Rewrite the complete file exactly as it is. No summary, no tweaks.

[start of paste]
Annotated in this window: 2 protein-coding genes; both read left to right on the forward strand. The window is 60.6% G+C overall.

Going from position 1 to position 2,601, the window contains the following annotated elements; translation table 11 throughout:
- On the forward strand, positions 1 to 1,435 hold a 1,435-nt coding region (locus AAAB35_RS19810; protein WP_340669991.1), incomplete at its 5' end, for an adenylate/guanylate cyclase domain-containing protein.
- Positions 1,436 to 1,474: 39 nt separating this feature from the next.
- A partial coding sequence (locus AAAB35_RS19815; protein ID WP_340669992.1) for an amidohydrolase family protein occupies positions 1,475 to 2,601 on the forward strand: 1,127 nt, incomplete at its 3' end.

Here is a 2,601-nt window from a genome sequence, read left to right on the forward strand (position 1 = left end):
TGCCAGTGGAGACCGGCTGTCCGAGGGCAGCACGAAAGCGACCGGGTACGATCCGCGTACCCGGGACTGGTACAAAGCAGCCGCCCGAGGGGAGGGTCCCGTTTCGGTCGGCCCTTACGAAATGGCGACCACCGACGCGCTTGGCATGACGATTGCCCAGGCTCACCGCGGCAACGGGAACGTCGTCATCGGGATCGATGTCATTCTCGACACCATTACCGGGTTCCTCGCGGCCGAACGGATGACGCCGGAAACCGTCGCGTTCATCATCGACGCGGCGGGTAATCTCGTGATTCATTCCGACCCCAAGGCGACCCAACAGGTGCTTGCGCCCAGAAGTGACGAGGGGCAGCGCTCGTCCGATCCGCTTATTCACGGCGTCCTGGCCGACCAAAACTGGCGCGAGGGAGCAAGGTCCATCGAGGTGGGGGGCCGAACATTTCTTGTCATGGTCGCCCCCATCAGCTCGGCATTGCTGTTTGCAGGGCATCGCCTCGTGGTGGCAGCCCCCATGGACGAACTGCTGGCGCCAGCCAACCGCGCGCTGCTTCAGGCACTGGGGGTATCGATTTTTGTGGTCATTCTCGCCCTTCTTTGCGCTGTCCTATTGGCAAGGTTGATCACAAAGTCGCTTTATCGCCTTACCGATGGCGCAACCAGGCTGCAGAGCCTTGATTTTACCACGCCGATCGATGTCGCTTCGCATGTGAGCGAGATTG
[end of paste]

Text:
Annotated in this window: 2 protein-coding genes; both read left to right on the forward strand. The window is 60.6% G+C overall.

Going from position 1 to position 2,601, the window contains the following annotated elements; translation table 11 throughout:
- On the forward strand, positions 1 to 1,435 hold a 1,435-nt coding region (locus AAAB35_RS19810; protein WP_340669991.1), incomplete at its 5' end, for an adenylate/guanylate cyclase domain-containing protein.
- Positions 1,436 to 1,474: 39 nt separating this feature from the next.
- A partial coding sequence (locus AAAB35_RS19815; protein ID WP_340669992.1) for an amidohydrolase family protein occupies positions 1,475 to 2,601 on the forward strand: 1,127 nt, incomplete at its 3' end.

Here is a 2,601-nt window from a genome sequence, read left to right on the forward strand (position 1 = left end):
TGCCAGTGGAGACCGGCTGTCCGAGGGCAGCACGAAAGCGACCGGGTACGATCCGCGTACCCGGGACTGGTACAAAGCAGCCGCCCGAGGGGAGGGTCCCGTTTCGGTCGGCCCTTACGAAATGGCGACCACCGACGCGCTTGGCATGACGATTGCCCAGGCTCACCGCGGCAACGGGAACGTCGTCATCGGGATCGATGTCATTCTCGACACCATTACCGGGTTCCTCGCGGCCGAACGGATGACGCCGGAAACCGTCGCGTTCATCATCGACGCGGCGGGTAATCTCGTGATTCATTCCGACCCCAAGGCGACCCAACAGGTGCTTGCGCCCAGAAGTGACGAGGGGCAGCGCTCGTCCGATCCGCTTATTCACGGCGTCCTGGCCGACCAAAACTGGCGCGAGGGAGCAAGGTCCATCGAGGTGGGGGGCCGAACATTTCTTGTCATGGTCGCCCCCATCAGCTCGGCATTGCTGTTTGCAGGGCATCGCCTCGTGGTGGCAGCCCCCATGGACGAACTGCTGGCGCCAGCCAACCGCGCGCTGCTTCAGGCACTGGGGGTATCGATTTTTGTGGTCATTCTCGCCCTTCTTTGCGCTGTCCTATTGGCAAGGTTGATCACAAAGTCGCTTTATCGCCTTACCGATGGCGCAACCAGGCTGCAGAGCCTTGATTTTACCACGCCGATCGATGTCGCTTCGCATGTGAGCGAGATTG